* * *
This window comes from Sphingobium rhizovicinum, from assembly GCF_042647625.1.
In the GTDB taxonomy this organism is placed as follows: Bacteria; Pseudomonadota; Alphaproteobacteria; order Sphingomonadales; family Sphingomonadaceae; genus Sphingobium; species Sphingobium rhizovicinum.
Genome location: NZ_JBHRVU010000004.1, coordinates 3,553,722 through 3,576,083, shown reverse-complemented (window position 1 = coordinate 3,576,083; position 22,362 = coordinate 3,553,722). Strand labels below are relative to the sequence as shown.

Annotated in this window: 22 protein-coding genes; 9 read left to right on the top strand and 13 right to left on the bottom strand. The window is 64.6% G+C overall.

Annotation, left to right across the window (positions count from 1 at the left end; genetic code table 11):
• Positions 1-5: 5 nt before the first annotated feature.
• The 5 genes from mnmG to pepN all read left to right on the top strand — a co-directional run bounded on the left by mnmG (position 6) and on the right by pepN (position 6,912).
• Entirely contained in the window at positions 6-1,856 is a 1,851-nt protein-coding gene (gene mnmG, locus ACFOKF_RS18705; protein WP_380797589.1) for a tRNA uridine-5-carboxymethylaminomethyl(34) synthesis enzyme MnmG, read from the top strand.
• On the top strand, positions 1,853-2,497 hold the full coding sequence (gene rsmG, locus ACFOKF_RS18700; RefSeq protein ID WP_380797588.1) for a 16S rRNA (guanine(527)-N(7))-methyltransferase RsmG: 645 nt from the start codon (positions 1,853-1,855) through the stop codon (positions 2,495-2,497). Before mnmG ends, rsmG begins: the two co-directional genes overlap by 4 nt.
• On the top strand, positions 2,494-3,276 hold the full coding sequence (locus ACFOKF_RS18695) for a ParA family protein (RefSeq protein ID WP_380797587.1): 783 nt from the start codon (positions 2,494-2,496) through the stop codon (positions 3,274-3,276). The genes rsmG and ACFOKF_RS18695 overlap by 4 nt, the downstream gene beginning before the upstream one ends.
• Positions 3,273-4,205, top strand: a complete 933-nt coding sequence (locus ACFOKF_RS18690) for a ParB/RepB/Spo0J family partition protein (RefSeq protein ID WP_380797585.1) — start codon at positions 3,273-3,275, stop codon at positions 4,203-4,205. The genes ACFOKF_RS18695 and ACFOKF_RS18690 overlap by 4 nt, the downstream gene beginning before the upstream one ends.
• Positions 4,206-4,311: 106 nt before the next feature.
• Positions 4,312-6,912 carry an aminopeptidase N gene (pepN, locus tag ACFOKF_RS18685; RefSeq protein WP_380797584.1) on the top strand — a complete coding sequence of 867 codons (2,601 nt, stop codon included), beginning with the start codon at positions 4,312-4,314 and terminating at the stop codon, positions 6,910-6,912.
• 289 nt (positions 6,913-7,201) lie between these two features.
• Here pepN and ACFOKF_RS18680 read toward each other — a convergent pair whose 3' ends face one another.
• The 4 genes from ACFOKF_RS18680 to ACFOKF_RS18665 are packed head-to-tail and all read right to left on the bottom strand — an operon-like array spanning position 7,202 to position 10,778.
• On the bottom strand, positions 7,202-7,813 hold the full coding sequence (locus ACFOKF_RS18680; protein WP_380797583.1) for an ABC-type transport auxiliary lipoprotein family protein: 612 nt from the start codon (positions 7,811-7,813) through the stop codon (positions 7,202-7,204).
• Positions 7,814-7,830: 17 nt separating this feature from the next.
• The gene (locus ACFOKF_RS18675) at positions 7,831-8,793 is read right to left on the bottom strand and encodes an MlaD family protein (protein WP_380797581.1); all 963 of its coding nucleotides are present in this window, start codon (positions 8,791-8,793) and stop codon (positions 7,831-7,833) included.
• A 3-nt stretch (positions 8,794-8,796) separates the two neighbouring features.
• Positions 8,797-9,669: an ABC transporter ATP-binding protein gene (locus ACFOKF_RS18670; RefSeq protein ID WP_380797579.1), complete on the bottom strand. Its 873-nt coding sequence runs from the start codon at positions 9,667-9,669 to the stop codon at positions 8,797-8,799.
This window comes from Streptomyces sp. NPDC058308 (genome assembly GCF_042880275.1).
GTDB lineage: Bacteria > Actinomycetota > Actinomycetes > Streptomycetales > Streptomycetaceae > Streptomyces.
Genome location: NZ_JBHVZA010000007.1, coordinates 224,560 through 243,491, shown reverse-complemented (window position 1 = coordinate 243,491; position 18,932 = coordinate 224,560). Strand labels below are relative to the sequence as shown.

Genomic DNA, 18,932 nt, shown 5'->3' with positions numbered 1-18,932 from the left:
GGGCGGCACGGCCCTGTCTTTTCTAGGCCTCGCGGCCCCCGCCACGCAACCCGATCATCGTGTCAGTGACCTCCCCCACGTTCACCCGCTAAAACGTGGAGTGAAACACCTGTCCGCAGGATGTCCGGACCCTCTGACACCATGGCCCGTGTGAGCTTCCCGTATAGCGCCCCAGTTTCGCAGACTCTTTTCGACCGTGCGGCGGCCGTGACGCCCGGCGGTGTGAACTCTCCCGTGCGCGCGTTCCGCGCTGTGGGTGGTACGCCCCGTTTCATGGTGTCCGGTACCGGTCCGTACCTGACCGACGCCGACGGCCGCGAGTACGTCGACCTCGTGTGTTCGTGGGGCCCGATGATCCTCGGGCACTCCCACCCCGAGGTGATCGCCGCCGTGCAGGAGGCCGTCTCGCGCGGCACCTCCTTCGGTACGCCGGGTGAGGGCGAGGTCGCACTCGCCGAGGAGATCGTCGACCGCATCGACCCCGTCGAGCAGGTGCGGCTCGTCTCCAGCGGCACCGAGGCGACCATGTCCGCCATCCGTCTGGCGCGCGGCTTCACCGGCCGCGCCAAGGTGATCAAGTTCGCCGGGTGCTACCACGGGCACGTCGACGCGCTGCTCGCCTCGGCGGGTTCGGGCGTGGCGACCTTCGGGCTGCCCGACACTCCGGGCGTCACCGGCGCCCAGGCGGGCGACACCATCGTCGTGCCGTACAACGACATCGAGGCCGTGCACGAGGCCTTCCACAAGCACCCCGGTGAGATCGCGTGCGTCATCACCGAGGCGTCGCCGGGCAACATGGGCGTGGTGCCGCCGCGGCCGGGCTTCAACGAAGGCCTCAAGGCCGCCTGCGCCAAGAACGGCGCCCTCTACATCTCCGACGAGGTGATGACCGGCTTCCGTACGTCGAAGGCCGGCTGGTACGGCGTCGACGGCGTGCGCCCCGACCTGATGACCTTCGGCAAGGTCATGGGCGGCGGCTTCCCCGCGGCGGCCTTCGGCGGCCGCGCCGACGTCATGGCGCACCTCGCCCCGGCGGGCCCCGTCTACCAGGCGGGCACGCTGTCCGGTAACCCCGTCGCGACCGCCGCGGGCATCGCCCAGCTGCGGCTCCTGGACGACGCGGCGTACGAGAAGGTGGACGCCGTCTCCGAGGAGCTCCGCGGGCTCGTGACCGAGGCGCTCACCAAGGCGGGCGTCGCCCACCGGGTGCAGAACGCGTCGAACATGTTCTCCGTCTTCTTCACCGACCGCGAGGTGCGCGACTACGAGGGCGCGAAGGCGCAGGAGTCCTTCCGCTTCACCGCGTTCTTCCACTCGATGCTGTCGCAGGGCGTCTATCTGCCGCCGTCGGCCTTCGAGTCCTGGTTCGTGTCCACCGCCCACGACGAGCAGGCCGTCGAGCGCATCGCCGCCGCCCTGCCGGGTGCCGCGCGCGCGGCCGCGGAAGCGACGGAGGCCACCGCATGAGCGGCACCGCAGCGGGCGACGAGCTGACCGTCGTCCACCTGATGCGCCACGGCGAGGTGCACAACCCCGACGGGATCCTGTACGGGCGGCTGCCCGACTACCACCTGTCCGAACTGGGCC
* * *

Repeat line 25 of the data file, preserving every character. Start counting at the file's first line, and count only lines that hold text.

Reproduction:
Genomic DNA, 18,932 nt, shown 5'->3' with positions numbered 1-18,932 from the left: